With a new financial year on the horizon, now is an ideal time to start planning your training requirements and thinking about what training courses can help you get the most out of your current role. Esri Australia’s National Training Manager Kath Sund gives us a quick update on new training developments in the GIS space.
Esri Australia: Hi Kath, thanks for taking some time out of your schedule to chat to us. Can you tell us what’s been happening in the training world and what we can expect in the new financial year?
Kath: At the moment we’re focussing on expanding the course options we have available. GIS is such a wide field and we know a one-size-fits-all approach to training doesn’t really work. Different GIS professionals have different needs, so we’re investing a lot of time in helping clients understand what’s right for them and developing training courses that help meet their needs.
What’s got us really excited at the moment is customised training, where we tailor an existing training course to meet a client’s exact requirements. This is proving to be a popular choice for users that need to brush up on a skills set for a particular project they’re working on.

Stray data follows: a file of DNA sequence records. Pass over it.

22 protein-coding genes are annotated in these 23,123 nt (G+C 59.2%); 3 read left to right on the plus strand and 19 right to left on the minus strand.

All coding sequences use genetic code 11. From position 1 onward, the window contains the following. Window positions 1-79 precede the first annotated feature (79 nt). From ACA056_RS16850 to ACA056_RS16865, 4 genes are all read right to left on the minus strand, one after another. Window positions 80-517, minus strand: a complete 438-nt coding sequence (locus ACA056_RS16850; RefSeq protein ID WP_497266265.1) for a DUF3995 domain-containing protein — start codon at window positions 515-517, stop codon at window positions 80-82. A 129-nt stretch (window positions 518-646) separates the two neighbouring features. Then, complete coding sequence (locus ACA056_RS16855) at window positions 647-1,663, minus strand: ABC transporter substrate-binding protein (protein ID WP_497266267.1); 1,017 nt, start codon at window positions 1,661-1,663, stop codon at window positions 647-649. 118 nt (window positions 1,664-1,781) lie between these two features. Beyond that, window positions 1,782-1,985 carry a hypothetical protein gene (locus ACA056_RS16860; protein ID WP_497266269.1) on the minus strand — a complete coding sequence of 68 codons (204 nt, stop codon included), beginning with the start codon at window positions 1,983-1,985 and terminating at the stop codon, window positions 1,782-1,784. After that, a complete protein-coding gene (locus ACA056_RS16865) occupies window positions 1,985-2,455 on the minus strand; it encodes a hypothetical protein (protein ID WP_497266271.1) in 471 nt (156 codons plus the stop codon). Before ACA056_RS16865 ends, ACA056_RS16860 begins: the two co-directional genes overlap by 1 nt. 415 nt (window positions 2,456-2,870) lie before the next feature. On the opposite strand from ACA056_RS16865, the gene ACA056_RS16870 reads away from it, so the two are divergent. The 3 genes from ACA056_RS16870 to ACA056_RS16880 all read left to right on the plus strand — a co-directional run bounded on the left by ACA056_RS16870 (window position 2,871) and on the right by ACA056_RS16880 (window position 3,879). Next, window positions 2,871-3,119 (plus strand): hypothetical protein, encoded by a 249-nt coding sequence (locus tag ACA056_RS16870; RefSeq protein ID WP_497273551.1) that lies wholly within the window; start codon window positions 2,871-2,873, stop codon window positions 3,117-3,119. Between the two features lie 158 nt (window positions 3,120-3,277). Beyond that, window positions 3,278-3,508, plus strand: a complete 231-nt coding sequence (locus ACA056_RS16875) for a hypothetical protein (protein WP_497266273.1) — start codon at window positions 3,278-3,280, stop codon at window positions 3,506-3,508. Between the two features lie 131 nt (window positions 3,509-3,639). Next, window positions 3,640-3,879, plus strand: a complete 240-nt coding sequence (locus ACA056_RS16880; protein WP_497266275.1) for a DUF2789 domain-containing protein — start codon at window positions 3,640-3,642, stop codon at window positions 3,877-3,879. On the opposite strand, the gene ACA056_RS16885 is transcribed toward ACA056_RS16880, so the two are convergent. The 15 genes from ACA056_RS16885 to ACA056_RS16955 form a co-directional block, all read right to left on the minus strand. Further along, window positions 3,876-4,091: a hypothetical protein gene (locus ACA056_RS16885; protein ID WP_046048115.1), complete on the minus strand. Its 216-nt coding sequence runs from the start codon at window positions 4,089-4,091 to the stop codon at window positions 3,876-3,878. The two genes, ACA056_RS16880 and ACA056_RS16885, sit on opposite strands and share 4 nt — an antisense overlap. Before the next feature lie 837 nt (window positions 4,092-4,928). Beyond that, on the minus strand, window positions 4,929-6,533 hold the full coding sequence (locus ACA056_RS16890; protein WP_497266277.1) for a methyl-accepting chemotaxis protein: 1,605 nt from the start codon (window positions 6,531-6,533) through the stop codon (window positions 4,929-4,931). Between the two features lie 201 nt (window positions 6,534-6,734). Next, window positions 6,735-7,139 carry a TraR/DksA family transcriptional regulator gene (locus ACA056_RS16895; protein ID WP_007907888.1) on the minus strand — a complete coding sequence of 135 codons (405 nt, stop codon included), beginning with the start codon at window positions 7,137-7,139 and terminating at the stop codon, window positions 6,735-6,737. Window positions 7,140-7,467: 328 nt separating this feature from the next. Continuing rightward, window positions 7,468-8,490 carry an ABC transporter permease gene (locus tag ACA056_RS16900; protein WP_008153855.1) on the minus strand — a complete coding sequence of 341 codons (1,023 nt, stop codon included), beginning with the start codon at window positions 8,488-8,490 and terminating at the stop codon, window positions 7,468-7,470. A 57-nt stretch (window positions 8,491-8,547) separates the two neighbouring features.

Not only can we provide training materials amalgamating different course chapters together, we can also build specific training materials for an organisation. We have an experienced training team who can help users with their specific needs, and work out the best option for them.
EA: Why would a user take up a customised training option? What’s in it for them?
KS: Because all our clients have different needs, a standard approach sometimes isn’t the best option. With customised training, clients know they’ll get training that’s relevant and helps them meet their operational requirements. It’s all about flexibility for users and making sure they get the skills they need. The courses can also include a workshop component, allowing the trainer to spend time working on specific workflows not covered in the training materials.
What about the Learning and Services Credits Program? How can this help organisations plan their training?